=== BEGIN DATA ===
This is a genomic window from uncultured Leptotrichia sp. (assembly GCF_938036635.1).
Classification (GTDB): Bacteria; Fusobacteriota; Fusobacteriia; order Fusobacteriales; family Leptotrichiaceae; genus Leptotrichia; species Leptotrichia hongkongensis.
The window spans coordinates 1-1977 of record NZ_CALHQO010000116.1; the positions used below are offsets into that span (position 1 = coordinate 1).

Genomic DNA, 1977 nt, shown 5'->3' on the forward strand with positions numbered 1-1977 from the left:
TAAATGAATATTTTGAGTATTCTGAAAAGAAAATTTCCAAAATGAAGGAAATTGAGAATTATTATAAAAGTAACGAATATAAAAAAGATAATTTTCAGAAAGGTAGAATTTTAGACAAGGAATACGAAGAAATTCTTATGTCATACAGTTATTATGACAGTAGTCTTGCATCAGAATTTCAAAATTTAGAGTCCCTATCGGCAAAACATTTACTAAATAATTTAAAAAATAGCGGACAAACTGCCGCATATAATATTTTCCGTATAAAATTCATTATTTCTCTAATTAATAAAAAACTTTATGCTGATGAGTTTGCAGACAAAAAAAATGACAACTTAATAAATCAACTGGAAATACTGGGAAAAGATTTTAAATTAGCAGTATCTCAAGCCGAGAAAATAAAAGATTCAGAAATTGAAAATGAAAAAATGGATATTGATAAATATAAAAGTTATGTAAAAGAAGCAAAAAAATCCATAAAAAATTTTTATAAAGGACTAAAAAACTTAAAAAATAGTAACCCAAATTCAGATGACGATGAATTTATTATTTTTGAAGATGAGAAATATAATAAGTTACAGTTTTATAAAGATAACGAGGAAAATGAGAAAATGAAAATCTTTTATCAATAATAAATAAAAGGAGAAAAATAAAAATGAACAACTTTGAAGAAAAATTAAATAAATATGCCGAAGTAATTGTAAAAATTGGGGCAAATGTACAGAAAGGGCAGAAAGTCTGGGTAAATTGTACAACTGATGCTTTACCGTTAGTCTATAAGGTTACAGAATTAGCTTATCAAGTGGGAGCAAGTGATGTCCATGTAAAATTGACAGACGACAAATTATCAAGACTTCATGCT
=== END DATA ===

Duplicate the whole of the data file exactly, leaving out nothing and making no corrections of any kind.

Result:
This is a genomic window from uncultured Leptotrichia sp. (assembly GCF_938036635.1).
Classification (GTDB): Bacteria; Fusobacteriota; Fusobacteriia; order Fusobacteriales; family Leptotrichiaceae; genus Leptotrichia; species Leptotrichia hongkongensis.
The window spans coordinates 1-1977 of record NZ_CALHQO010000116.1; the positions used below are offsets into that span (position 1 = coordinate 1).

Genomic DNA, 1977 nt, shown 5'->3' on the forward strand with positions numbered 1-1977 from the left:
TAAATGAATATTTTGAGTATTCTGAAAAGAAAATTTCCAAAATGAAGGAAATTGAGAATTATTATAAAAGTAACGAATATAAAAAAGATAATTTTCAGAAAGGTAGAATTTTAGACAAGGAATACGAAGAAATTCTTATGTCATACAGTTATTATGACAGTAGTCTTGCATCAGAATTTCAAAATTTAGAGTCCCTATCGGCAAAACATTTACTAAATAATTTAAAAAATAGCGGACAAACTGCCGCATATAATATTTTCCGTATAAAATTCATTATTTCTCTAATTAATAAAAAACTTTATGCTGATGAGTTTGCAGACAAAAAAAATGACAACTTAATAAATCAACTGGAAATACTGGGAAAAGATTTTAAATTAGCAGTATCTCAAGCCGAGAAAATAAAAGATTCAGAAATTGAAAATGAAAAAATGGATATTGATAAATATAAAAGTTATGTAAAAGAAGCAAAAAAATCCATAAAAAATTTTTATAAAGGACTAAAAAACTTAAAAAATAGTAACCCAAATTCAGATGACGATGAATTTATTATTTTTGAAGATGAGAAATATAATAAGTTACAGTTTTATAAAGATAACGAGGAAAATGAGAAAATGAAAATCTTTTATCAATAATAAATAAAAGGAGAAAAATAAAAATGAACAACTTTGAAGAAAAATTAAATAAATATGCCGAAGTAATTGTAAAAATTGGGGCAAATGTACAGAAAGGGCAGAAAGTCTGGGTAAATTGTACAACTGATGCTTTACCGTTAGTCTATAAGGTTACAGAATTAGCTTATCAAGTGGGAGCAAGTGATGTCCATGTAAAATTGACAGACGACAAATTATCAAGACTTCATGCT